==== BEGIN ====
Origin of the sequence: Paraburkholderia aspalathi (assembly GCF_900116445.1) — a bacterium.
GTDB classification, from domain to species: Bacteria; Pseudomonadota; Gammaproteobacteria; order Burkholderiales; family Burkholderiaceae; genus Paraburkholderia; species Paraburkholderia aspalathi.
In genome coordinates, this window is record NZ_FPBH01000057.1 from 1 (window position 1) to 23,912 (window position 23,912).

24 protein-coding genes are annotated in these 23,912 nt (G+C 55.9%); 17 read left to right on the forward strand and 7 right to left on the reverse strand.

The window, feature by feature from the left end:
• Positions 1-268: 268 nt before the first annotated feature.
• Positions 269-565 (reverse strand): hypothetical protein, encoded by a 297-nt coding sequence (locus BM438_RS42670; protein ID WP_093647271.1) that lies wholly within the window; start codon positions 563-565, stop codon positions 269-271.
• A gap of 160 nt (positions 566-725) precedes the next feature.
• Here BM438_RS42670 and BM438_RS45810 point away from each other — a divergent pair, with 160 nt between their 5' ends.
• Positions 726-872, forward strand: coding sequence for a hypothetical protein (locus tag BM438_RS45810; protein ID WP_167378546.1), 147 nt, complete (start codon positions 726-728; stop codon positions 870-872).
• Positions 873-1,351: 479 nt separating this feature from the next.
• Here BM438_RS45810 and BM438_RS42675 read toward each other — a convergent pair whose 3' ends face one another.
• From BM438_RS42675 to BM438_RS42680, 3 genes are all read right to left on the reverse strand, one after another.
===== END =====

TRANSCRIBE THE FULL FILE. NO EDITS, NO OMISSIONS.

Origin of the sequence: Paraburkholderia aspalathi (assembly GCF_900116445.1) — a bacterium.
GTDB classification, from domain to species: Bacteria; Pseudomonadota; Gammaproteobacteria; order Burkholderiales; family Burkholderiaceae; genus Paraburkholderia; species Paraburkholderia aspalathi.
In genome coordinates, this window is record NZ_FPBH01000057.1 from 1 (window position 1) to 23,912 (window position 23,912).

24 protein-coding genes are annotated in these 23,912 nt (G+C 55.9%); 17 read left to right on the forward strand and 7 right to left on the reverse strand.

The window, feature by feature from the left end:
• Positions 1-268: 268 nt before the first annotated feature.
• Positions 269-565 (reverse strand): hypothetical protein, encoded by a 297-nt coding sequence (locus BM438_RS42670; protein ID WP_093647271.1) that lies wholly within the window; start codon positions 563-565, stop codon positions 269-271.
• A gap of 160 nt (positions 566-725) precedes the next feature.
• Here BM438_RS42670 and BM438_RS45810 point away from each other — a divergent pair, with 160 nt between their 5' ends.
• Positions 726-872, forward strand: coding sequence for a hypothetical protein (locus tag BM438_RS45810; protein ID WP_167378546.1), 147 nt, complete (start codon positions 726-728; stop codon positions 870-872).
• Positions 873-1,351: 479 nt separating this feature from the next.
• Here BM438_RS45810 and BM438_RS42675 read toward each other — a convergent pair whose 3' ends face one another.
• From BM438_RS42675 to BM438_RS42680, 3 genes are all read right to left on the reverse strand, one after another.